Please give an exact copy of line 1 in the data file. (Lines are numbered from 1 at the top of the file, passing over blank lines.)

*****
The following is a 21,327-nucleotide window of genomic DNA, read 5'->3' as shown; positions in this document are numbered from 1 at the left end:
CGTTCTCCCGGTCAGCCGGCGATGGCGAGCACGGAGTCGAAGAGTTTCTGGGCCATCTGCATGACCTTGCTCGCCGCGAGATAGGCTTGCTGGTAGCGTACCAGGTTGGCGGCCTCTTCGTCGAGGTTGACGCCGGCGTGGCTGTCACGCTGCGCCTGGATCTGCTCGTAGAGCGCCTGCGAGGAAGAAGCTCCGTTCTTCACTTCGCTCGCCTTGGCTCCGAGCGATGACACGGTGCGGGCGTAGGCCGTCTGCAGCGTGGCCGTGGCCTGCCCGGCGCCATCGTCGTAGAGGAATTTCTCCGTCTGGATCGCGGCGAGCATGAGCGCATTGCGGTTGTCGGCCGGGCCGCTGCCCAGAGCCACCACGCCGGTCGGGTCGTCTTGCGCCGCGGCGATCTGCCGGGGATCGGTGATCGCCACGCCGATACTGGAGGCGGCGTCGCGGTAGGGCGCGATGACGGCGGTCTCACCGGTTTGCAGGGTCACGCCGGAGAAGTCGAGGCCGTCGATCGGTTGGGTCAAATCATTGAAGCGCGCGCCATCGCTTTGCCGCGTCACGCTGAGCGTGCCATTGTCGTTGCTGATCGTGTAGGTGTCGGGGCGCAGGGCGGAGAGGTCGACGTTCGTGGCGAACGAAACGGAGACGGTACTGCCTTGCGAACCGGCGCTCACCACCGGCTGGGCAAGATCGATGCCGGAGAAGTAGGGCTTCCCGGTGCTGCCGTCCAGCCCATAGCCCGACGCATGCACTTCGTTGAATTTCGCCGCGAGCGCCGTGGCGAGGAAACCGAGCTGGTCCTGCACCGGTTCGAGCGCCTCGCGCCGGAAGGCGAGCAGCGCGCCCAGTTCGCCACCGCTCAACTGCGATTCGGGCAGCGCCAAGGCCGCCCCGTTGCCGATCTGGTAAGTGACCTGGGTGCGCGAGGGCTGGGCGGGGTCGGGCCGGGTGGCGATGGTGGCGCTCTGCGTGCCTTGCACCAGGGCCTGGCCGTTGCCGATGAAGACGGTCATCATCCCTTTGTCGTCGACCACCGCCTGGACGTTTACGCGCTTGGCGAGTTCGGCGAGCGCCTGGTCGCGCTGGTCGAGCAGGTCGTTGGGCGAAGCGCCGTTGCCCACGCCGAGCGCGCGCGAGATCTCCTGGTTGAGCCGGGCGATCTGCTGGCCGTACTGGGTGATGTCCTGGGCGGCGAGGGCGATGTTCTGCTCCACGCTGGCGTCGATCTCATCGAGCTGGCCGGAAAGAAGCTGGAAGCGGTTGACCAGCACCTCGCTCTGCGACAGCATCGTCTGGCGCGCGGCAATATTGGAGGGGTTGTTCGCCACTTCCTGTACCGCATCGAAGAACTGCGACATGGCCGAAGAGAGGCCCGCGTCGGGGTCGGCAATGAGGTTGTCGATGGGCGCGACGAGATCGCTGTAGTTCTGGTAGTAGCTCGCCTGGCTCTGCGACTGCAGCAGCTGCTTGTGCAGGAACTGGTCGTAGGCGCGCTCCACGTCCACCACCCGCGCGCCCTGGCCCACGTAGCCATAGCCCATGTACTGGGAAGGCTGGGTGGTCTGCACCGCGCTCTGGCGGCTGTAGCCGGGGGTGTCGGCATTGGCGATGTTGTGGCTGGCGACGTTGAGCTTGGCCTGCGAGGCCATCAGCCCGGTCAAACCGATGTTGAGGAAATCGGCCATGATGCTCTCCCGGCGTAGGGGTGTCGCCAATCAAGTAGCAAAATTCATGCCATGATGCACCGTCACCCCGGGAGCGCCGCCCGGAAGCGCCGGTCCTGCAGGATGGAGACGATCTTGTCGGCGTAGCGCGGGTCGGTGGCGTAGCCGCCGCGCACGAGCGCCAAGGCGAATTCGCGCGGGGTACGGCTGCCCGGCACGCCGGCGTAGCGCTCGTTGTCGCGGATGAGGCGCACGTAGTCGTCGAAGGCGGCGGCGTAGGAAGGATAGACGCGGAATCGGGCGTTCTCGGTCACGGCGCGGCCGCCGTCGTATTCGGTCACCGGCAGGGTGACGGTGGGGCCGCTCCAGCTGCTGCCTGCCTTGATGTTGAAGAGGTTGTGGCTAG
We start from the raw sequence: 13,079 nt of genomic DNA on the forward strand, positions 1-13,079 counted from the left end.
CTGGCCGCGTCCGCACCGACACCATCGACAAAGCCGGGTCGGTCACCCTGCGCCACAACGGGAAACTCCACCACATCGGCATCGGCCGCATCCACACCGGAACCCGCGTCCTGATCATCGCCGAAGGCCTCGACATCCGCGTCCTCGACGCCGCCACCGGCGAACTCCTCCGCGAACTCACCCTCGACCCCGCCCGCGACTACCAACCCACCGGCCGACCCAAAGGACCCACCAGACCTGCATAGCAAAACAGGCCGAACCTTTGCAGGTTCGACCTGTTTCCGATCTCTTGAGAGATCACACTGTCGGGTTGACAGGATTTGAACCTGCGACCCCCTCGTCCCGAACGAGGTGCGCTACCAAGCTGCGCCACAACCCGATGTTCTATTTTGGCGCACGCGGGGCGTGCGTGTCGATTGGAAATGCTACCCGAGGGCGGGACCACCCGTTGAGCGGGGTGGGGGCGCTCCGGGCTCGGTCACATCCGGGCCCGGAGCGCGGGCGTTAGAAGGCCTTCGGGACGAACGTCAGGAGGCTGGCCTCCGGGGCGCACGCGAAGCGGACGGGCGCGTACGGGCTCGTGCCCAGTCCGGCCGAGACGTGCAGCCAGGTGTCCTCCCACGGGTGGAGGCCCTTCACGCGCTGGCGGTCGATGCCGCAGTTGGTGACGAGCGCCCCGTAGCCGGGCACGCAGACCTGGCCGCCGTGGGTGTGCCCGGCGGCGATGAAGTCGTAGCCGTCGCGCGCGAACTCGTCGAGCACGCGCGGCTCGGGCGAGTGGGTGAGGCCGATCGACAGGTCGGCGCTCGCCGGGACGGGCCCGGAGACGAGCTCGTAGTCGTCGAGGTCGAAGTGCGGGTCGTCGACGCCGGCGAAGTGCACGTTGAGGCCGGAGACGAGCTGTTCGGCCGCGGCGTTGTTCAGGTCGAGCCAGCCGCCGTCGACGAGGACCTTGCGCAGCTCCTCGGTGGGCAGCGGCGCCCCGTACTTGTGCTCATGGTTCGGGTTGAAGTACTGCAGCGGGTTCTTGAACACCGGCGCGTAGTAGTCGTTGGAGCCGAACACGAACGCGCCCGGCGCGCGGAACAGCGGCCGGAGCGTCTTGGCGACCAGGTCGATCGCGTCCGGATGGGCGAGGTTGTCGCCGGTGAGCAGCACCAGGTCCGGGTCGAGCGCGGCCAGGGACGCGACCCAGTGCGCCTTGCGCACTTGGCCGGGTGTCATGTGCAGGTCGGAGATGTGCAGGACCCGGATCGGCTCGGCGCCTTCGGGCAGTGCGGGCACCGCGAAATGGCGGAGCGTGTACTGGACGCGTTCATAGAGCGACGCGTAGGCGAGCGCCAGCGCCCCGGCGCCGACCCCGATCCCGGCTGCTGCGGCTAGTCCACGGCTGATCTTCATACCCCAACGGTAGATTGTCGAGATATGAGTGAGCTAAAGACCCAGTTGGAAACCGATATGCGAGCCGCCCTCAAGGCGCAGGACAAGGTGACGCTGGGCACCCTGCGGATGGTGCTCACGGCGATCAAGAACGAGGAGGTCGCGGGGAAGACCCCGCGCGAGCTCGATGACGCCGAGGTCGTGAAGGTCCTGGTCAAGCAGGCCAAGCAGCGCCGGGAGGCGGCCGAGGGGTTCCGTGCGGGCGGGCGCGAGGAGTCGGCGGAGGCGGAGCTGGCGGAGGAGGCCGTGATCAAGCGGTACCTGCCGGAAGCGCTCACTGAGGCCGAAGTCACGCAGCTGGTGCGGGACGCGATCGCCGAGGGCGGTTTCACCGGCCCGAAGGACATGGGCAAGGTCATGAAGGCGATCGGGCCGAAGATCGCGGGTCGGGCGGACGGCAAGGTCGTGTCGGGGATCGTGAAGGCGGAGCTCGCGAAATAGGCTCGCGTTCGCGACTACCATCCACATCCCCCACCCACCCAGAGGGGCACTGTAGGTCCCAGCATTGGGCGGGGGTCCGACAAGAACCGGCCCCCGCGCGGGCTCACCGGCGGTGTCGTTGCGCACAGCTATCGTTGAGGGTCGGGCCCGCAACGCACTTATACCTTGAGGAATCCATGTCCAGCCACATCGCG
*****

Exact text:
The following is a 21,327-nucleotide window of genomic DNA, read 5'->3' as shown; positions in this document are numbered from 1 at the left end: